Sure, I'll fly to Boston for Easter

Clam Chowder at a pub whose namesake is that where Patrick Henry and Sam Adams planned the revolution?  Yes please.

I woke early and headed to BWI courtesy of another early-rising friend, breezing through security with enough time to wander the terminal, browse the books, and do some reading.  We boarded, the girl next to me giving advice on where to eat and what to see while in Boston.  Up and back down nearly as quickly, flying over suburbs which, from high above, betrayed lingering signs of the ten feet of snow that had buried the city a few weeks before.

Walk, bus, subway, and up the stairs and out to the streets of Boston, oddly quiet for a Saturday.  To the right stood the towering Celtics stadium; to the left, city streets of eating establishments and apartments.  I wandered around the block and settled on a coffee shop.  I purchased a small black coffee from a barista who seemed miffed at my choice and sat down to read as people came and went, conversations flowing past until early afternoon.

Marcus arrived, having won the battle against traffic, and we headed down the street to the Grand Canal, a wonderfully Irish pub.  We caught up on life, discussing the various pains and joys we’ve both endured and celebrated over the past months, wondering about the journey we are on and where it might lead.  He, studying at seminary; I, designing ductwork and plumbing - both of us earnestly concerned about what we might do with our lives, how we might impact this world for good.

“Cheers, thanks a million,” said the waitress in true Irish fashion, and we headed onwards.  A drive, a prayer for God’s continued grace in our lives, and back on the streets I went, now at Park Street - bustling with lives in the midst of a bright and blustery day.  I wandered the paths, wondering about this city and how it got that way and what the passers-by were pondering.  The Steinway Piano store beckoned and I entered, sitting down at a $124,000 to play a simple song about a God who sees us, knows us, and loves us - through and through.  Shall I not express my thankfulness on one of the very best pianos, the culmination of decades of thought and innovation?  I shall, and a small part of my soul will grow lighter.

More wandering and finally Isaac’s arrival, later than expected due to a roommate’s clogged shower drain, which had required immediate attention.  We caught up as well, discussing his graduate studies and my work as we wandered the Freedom Trail, taking in all the buildings and streets which once knew the names of men like Patrick Henry and Sam Adams.  Cannoli from Mike’s Pastry, a delightfully crowded counter of all sorts of folks clamoring for dessert, and clam chowder at the Green Dragon, which bills itself as the Birthplace of the Revolution.  The original building, sadly, is no more, but an enthralling idea nonetheless to eat in the same pub where the Sons of Liberty talked and planned and dreamed and birthed a nation.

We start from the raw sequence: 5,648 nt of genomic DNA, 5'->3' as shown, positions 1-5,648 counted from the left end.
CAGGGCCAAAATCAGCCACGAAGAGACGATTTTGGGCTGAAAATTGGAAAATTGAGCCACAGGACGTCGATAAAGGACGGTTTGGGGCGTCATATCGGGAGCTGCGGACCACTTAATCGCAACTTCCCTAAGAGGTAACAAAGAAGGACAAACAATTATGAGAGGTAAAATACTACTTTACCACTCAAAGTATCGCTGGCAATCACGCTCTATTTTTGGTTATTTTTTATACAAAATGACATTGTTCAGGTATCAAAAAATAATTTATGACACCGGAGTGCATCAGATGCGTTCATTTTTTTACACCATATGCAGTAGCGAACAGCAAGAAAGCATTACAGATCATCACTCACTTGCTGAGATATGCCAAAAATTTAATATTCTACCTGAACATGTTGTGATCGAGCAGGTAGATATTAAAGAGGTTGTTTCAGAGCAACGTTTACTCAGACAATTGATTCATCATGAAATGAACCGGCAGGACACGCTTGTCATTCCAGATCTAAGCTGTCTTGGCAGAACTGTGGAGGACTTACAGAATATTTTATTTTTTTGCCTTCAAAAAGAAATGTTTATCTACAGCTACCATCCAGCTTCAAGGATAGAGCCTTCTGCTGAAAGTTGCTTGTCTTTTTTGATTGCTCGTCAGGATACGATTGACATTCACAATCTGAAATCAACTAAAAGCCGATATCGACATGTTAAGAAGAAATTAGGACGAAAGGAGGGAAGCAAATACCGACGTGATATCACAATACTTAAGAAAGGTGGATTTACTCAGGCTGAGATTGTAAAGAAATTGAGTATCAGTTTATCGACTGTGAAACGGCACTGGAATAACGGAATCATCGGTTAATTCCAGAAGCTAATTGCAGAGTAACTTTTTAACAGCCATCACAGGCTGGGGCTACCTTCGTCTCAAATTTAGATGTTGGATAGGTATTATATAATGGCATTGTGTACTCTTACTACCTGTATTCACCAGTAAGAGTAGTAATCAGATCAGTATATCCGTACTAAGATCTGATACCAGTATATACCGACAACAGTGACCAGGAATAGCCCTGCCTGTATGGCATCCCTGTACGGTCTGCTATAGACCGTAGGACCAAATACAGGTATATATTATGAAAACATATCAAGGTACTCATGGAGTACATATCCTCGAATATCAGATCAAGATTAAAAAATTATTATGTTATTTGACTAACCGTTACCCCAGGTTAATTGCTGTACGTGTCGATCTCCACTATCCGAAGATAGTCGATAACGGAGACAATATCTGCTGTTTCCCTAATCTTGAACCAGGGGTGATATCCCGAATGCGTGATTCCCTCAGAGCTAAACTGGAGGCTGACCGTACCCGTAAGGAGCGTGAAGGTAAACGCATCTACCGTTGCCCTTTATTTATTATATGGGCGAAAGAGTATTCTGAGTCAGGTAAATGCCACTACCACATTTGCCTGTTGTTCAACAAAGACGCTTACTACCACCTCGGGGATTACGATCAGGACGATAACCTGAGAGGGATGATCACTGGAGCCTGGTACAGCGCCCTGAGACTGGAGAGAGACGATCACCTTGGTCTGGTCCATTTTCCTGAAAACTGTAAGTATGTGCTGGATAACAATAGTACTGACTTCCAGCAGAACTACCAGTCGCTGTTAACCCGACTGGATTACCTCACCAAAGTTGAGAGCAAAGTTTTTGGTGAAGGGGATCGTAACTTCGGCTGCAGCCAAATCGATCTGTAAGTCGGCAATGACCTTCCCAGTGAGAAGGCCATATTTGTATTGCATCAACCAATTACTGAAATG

Again on the T - another prayer and another goodbye - and then on a bench, waiting.  Yunhe then appeared from a hotel, through which we doubled back to see his office building.  Our walk became a meandering tour of MIT as dusk turned to nighttime, and the campus streets around the engineering department’s wind tunnel turned into a scene from a film noir.  Finished now with walking, we left the city and headed to his apartment in the suburbs.  Yunhe made dinner - shrimp and broccoli - quite delighted to host a guest.  We ate and talked and finished the day.

Up the next morning, a large breakfast, and a long ride on the T from one end of the Red line to the other.  Conversation about life and what matters, really?  A girl sits next to me and I ask, "where are you headed?"  She seems surprised by the question (who speaks to strangers on the subway?) and yet delighted, and shares that she’s on her way to church.  The train stops, “happy Easter,” says she, and out she goes.  A few more stops and we leave the train as well, up to a waiting car driven by Nola, a friend.  To church we go to celebrate Easter - indeed, the original reason why I found myself in Boston was due to Yunhe’s request.  Some text messages, confirmations, and a plane ticket later and the plans were set.

We enjoyed the service, a typical American protestant/non-denominational service as far as I understand, and afterward had many conversations with Yunhe’s friends.  After meeting twenty people, many of whom were characters and wonderfully so, we were off.  Down to the Red Line, nearly punched in the face by a man jealously guarding his backpack as he washed his face in the restroom, through the gates, and back on the train.  We paused to wander Harvard, pondering the question of whether Jesus really raised a girl from the dead and what it says about who He may be.  Can we believe that story?  What about Jesus would give him the authority to call a dead person back to life?  Can a person be spiritually or emotionally dead?  Could Jesus raise that person to life?

We pass a gate with the Harvard logo, veritas emblazoned thereon.  Veritas.  Truth.

What is true?  Does it matter?

Onwards we go, back to the airport.  Another goodbye with much gratitude on my part - both of us, really.  Another flight, another landing - back to Baltimore.

And I am thankful - for soul-conversations, for Steinway pianos, for Patrick Henry, for people, for life, for grace, for resurrection.